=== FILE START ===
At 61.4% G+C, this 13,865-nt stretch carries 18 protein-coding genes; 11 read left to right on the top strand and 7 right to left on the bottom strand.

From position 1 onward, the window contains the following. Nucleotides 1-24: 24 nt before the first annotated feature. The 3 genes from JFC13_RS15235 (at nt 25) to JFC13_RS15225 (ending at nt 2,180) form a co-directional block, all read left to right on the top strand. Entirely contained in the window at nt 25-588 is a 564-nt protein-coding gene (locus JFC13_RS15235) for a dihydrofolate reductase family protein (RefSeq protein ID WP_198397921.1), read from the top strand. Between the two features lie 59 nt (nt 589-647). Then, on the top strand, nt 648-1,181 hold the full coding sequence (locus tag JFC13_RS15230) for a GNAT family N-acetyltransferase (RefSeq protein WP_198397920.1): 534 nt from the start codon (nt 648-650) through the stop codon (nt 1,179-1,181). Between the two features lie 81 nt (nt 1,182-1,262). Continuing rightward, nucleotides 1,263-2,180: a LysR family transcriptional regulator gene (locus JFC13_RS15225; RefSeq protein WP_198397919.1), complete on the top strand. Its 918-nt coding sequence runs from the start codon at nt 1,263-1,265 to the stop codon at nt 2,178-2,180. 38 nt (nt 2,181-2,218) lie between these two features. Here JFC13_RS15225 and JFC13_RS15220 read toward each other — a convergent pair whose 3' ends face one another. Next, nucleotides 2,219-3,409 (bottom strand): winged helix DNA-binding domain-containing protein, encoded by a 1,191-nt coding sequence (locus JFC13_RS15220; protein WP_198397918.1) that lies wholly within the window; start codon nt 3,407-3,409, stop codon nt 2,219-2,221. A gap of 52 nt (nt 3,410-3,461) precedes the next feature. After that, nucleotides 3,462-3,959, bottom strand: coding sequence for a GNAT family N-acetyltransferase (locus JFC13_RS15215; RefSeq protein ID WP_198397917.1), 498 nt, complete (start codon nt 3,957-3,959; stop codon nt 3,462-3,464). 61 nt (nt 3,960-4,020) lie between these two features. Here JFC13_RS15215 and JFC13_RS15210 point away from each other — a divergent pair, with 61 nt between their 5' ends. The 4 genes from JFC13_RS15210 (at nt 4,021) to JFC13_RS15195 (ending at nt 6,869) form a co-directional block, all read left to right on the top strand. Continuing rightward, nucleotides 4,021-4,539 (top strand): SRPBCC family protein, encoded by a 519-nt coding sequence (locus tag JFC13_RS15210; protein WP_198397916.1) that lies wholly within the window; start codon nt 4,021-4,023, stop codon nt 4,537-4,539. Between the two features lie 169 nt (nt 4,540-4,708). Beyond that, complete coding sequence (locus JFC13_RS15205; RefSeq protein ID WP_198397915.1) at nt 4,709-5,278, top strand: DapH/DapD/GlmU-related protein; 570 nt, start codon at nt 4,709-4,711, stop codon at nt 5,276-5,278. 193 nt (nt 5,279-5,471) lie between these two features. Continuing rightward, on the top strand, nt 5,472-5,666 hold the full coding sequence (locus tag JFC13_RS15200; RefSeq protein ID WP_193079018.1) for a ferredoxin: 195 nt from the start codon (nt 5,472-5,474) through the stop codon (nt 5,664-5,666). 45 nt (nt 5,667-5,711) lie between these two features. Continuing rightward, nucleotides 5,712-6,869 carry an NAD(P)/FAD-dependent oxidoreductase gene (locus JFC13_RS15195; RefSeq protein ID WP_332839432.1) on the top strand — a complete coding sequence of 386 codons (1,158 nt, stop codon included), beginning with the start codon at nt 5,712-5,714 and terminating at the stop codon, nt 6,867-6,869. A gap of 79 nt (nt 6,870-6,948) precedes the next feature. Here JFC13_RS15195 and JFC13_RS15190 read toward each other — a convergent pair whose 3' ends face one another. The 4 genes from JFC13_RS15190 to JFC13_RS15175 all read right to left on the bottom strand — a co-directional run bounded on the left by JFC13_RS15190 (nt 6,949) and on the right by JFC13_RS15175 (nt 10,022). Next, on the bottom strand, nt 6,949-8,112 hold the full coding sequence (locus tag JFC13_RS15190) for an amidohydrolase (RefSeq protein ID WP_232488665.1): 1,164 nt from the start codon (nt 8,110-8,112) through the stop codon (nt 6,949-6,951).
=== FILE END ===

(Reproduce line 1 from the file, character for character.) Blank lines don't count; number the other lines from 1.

At 61.4% G+C, this 13,865-nt stretch carries 18 protein-coding genes; 11 read left to right on the top strand and 7 right to left on the bottom strand.